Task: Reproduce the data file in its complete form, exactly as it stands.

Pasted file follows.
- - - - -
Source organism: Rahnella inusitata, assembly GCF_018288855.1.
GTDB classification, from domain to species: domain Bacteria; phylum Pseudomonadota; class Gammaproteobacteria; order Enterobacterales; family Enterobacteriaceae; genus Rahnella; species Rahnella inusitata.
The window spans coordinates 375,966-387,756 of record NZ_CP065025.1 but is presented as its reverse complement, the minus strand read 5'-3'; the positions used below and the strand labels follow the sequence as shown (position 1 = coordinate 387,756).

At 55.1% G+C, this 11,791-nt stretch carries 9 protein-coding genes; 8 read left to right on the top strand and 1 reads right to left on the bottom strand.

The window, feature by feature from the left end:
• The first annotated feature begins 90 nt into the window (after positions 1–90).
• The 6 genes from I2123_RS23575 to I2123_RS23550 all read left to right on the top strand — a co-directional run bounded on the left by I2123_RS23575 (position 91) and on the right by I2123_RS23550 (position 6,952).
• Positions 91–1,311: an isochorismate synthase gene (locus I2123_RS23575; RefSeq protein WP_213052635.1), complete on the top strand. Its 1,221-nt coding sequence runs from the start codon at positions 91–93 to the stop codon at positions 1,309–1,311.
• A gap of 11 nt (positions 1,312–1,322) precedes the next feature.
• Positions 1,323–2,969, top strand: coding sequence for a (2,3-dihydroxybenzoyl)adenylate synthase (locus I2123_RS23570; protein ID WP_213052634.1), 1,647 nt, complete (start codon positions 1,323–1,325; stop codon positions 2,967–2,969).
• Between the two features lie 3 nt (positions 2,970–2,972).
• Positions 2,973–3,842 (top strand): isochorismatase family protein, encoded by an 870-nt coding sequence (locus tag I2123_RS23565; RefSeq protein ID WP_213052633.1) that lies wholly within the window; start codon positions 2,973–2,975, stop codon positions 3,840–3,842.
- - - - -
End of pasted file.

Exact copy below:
Source organism: Rahnella inusitata, assembly GCF_018288855.1.
GTDB classification, from domain to species: domain Bacteria; phylum Pseudomonadota; class Gammaproteobacteria; order Enterobacterales; family Enterobacteriaceae; genus Rahnella; species Rahnella inusitata.
The window spans coordinates 375,966-387,756 of record NZ_CP065025.1 but is presented as its reverse complement, the minus strand read 5'-3'; the positions used below and the strand labels follow the sequence as shown (position 1 = coordinate 387,756).

At 55.1% G+C, this 11,791-nt stretch carries 9 protein-coding genes; 8 read left to right on the top strand and 1 reads right to left on the bottom strand.

The window, feature by feature from the left end:
• The first annotated feature begins 90 nt into the window (after positions 1–90).
• The 6 genes from I2123_RS23575 to I2123_RS23550 all read left to right on the top strand — a co-directional run bounded on the left by I2123_RS23575 (position 91) and on the right by I2123_RS23550 (position 6,952).
• Positions 91–1,311: an isochorismate synthase gene (locus I2123_RS23575; RefSeq protein WP_213052635.1), complete on the top strand. Its 1,221-nt coding sequence runs from the start codon at positions 91–93 to the stop codon at positions 1,309–1,311.
• A gap of 11 nt (positions 1,312–1,322) precedes the next feature.
• Positions 1,323–2,969, top strand: coding sequence for a (2,3-dihydroxybenzoyl)adenylate synthase (locus I2123_RS23570; protein ID WP_213052634.1), 1,647 nt, complete (start codon positions 1,323–1,325; stop codon positions 2,967–2,969).
• Between the two features lie 3 nt (positions 2,970–2,972).
• Positions 2,973–3,842 (top strand): isochorismatase family protein, encoded by an 870-nt coding sequence (locus tag I2123_RS23565; RefSeq protein ID WP_213052633.1) that lies wholly within the window; start codon positions 2,973–2,975, stop codon positions 3,840–3,842.